Sidney Lumet’s Network (1976) is a grimly satirical film about the grimly cynical business of network news — which is not to say it’s about journalism, mind you. It seems to be about everything but. Network, written by the great Paddy Chayefsky (Altered States, Marty) was probably considered sobering and cautionary when it was released — immediately after Watergate and Vietnam, during the Ford administration. Today, ita warnings about the dilution of journalistic standards in the hunt for ratings and in an effort to turn around public disaffection seem a bit done. Not irrelevant, just sadly familiar. 

But the film is predictably well-crafted. Oscar-winner Peter Finch’s raving prophet Howard Beale is iconic, a voice in the wilderness as “mad as Moses,” as one character describes him early in the film. Beale loses his job as the evening anchor for the UBS network after an on-camera meltdown over “bullshit” only to score huge ratings with a final broadcast rant that sends listeners to their windows to scream the film’s famous line — “I’m mad as hell and I’m not gonna take it anymore.”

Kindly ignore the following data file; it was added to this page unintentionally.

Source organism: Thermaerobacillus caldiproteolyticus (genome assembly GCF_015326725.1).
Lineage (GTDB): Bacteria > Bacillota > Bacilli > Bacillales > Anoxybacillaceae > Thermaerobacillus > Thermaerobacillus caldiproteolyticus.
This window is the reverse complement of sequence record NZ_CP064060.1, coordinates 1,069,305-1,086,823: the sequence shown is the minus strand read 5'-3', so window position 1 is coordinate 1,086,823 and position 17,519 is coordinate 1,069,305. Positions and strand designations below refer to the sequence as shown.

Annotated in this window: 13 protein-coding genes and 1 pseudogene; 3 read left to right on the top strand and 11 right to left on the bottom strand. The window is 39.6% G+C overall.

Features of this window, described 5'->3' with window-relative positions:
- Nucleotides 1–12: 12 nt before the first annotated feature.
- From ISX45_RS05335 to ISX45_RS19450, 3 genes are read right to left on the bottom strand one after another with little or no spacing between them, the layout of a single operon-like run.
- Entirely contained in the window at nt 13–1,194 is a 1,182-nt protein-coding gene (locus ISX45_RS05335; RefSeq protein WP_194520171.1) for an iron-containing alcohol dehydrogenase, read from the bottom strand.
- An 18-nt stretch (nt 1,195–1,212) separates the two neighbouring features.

Watching Beale come into new stardom are his friend, the former head of UBS news, Max Schumacher (a stolid William Holden); the glibly manipulative head of UBS programming Diana Christensen (Oscar-winner Faye Dunaway), who knows a goldmine when she sees one, especially one that helps the American people “articulate their rage;” and the greedy and self-serious chief bean-counter for the network’s parent company CCA, Frank Hackett (Robert Duvall). The narrative is a bit of a chaotic whirligig, not unlike network television itself, and interweaves subplots of marital infidelity, Arab investment and political insurrection for the story’s inevitable and bloody climax.


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